Marjorie Javier, government employee: “I’m a great fan of OPM. In my opinion, our pop songs in the ’70s and ’80s are incomparable, especially those from the Metropop. I was a great fan of Ms Celeste Legaspi, who is a consummate performer. She has class, elegance and intelligence—and how I miss listening to her beautiful voice as she sang in venues like the CCP and Music Museum.
“Somebody told me she has retired from singing. I think she’s too young to retire! I wish she would stage a comeback because, just like vintage wine, she’s only gotten better with age!”
Minda Beltran, food expert: “Boy Abunda, in his neither futuristic nor Jurassic garb, recently guested on ‘Gandang Gabi, Vice.’ He tried to relax, but he was unusually stiff.
“I didn’t think it was going to be a battle over who could outwit whom, but when Vice asked Boy a question and the latter answered at length, Vice tried to ‘diplomatically’ interrupt him. Boy wouldn’t have any of it, and sternly dismissed his host with a ‘Sandali lang!’ and rattled on. It was priceless to watch Vice retreat, not wanting to give nonverbal clues of his annoyance—but, annoyed he was!
“As sensitive as Boy is, I think I saw him eventually ease up. When the script called for him to mentor gay-pageant contestants, his uptight demeanor was hilarious! I laughed so hard at his coaching style, though his advice was logical. It was at this point that Vice got back into his comedic groove without being intimidated by Boy’s overbearing presence.”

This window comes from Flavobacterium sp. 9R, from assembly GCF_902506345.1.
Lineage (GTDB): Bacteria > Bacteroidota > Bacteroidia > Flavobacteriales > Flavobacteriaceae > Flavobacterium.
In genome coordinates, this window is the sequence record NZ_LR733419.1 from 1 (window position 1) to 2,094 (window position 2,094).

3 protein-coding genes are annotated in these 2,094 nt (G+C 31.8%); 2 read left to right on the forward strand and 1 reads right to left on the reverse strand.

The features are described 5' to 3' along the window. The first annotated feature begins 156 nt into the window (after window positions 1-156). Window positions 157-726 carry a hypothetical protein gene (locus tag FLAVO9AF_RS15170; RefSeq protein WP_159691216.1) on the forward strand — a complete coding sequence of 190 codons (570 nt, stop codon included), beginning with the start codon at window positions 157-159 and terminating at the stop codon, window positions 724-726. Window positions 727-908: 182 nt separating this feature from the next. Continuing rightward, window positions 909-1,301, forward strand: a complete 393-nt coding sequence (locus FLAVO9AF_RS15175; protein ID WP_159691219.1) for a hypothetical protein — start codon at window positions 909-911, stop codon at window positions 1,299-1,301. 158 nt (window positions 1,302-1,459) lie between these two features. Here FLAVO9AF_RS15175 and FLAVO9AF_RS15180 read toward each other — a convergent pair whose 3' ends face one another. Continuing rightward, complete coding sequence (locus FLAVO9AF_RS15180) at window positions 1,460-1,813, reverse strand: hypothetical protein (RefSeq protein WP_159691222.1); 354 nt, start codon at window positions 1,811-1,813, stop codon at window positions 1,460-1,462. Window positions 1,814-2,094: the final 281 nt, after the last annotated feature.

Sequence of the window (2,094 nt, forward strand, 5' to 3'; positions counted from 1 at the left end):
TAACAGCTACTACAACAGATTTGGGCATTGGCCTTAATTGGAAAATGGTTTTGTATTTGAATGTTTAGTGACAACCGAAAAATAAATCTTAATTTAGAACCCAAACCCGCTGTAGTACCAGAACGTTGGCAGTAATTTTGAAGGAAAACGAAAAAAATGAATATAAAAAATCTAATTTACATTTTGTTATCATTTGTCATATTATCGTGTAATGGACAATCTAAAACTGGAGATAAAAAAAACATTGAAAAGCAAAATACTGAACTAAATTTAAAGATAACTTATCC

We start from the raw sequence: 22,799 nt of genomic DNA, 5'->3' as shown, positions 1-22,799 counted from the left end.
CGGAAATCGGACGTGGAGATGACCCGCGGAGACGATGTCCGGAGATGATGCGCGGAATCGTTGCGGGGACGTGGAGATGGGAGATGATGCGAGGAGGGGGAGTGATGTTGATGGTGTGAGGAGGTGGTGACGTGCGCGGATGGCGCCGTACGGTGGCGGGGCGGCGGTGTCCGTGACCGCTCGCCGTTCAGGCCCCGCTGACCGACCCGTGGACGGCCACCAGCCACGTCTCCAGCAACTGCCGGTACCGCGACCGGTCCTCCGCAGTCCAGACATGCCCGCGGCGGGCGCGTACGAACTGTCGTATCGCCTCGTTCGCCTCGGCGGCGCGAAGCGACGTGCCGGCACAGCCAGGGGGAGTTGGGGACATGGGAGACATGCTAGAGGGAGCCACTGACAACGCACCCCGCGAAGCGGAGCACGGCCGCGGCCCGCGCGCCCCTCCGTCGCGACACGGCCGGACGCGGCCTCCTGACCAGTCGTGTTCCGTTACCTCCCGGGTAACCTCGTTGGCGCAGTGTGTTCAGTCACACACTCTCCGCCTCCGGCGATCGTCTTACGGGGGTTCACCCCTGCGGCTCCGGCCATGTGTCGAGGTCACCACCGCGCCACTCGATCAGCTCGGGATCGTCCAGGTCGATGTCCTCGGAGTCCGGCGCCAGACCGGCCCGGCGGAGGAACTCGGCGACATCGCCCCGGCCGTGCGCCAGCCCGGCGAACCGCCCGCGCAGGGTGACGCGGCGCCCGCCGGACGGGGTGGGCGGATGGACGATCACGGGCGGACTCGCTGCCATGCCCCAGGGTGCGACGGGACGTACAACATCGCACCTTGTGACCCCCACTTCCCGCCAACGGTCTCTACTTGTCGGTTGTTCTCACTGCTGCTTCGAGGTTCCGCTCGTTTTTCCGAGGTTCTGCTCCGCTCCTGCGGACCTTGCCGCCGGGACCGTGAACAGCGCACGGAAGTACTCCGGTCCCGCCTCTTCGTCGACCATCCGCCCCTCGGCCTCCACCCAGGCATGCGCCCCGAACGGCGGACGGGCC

Pennie Flores, retired teacher: “I avoid watching ‘Banana Split.’ Do the gag show’s cast members have to be that loud—especially Melai Cantiveros, who tries so hard to make the audience laugh by shouting? I hope she realizes that comedy isn’t about volume, nor is it generated by trying hard to be funny.”
Ling Brian, televiewer: “I’d like to commend ‘Ako ang Simula’s’ ‘Alkansiya’ segment for promoting the alkansiya as a practical means to save. I grew up with a bamboo alkansiya in the late ’60s. Later, my mom took me to the First Insular Bank in Mati, Davao Oriental, to deposit the coins I’d saved in it—the sum total of years of diligent centavo-saving! Whatever the alkansiya we use, it gives us that sense of security that we have ‘saved for a rainy day!’”